A free-spirited girl celebrates the morning in so many ways.
Camille arises on Sunday morning and “puts on her / battledress: a / tutu and a top hat.” She jumps on her bed, eats two pages’ worth of cherries (“loads and loads”) and then follows up with even more unconventional activities, such as giving names to the ocean’s waves and listening to a story told by the wind. She also decorates a huge number of balloons, melts an oversize ice cream cone and selects a “new favorite color” (pale yellow). Camille also has a map left over from the days of colonial Africa, which she adorns with men in top hats. Her whimsical dreams are finally interrupted by her mother, who is outside her bedroom and admonishes her to behave—for the second time. Written and illustrated by a Spanish duo, this small volume presents a very nontraditional sensibility with a graphic design that is similar to Aguilar’s fabric designs. Free-form black lines and shapes suggest objects rather than depict them. The color palette, in muted tones, is quite different from the typical, brightly rendered digital efforts in many picture books published recently.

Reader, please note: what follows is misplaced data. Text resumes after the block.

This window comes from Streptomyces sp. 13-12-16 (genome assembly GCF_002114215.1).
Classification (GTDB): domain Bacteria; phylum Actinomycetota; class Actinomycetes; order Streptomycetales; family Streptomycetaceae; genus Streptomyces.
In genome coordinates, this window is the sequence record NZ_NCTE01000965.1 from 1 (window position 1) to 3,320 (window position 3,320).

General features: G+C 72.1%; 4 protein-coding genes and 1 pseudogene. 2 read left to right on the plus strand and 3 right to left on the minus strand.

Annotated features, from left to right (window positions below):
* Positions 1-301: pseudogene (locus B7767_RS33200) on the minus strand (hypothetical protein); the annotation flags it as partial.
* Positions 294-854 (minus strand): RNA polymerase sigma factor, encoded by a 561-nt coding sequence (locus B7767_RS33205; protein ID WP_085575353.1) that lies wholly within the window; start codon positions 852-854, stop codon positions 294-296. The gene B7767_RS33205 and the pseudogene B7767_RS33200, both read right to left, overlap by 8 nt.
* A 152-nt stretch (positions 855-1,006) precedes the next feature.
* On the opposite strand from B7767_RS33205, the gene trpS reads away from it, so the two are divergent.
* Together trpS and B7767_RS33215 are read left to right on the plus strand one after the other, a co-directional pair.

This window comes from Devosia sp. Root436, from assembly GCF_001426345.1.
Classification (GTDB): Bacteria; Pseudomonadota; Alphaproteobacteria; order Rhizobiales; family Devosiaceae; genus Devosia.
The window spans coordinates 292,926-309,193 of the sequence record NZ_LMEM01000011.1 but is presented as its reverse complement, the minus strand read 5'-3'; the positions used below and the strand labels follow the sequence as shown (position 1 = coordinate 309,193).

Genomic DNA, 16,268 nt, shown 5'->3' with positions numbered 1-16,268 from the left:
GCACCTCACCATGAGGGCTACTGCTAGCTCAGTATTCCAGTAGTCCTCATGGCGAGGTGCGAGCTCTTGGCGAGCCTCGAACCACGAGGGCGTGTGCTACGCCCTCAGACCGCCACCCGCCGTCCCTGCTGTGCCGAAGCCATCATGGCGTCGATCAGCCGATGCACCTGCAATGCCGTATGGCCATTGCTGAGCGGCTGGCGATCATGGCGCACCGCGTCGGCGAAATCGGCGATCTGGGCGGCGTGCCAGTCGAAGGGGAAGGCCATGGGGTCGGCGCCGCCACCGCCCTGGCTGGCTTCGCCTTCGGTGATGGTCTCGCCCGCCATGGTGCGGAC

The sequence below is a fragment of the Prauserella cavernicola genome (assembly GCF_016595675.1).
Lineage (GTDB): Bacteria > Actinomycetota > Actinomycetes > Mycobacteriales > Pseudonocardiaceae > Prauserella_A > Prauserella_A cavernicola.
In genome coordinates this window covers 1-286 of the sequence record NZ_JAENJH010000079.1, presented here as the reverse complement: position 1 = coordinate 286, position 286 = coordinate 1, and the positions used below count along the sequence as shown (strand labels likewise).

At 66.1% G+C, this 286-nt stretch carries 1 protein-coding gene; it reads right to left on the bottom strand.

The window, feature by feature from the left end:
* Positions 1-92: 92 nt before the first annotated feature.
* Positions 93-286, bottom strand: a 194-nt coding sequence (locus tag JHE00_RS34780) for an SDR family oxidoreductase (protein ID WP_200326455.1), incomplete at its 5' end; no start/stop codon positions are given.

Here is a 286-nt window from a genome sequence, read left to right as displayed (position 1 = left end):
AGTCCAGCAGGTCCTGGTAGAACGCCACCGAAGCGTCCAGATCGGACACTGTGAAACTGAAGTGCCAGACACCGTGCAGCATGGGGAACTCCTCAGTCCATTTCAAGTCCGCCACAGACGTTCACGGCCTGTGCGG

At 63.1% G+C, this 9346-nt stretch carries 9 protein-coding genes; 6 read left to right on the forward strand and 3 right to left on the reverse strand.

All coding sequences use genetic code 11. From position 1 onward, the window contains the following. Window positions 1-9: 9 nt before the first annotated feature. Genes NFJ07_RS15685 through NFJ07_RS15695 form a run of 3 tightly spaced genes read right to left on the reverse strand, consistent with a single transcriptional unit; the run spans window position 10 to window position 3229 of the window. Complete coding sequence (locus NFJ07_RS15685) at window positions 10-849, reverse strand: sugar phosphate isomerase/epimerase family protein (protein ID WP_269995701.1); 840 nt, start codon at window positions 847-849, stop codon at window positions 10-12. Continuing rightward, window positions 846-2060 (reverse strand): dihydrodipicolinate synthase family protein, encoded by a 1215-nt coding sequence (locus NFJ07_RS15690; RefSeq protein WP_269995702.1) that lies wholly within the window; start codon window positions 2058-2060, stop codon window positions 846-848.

Active and artistic young girls are not unknown in picture books, but Camille certainly makes herself heard among the others in the pantheon. (Picture book. 4-7)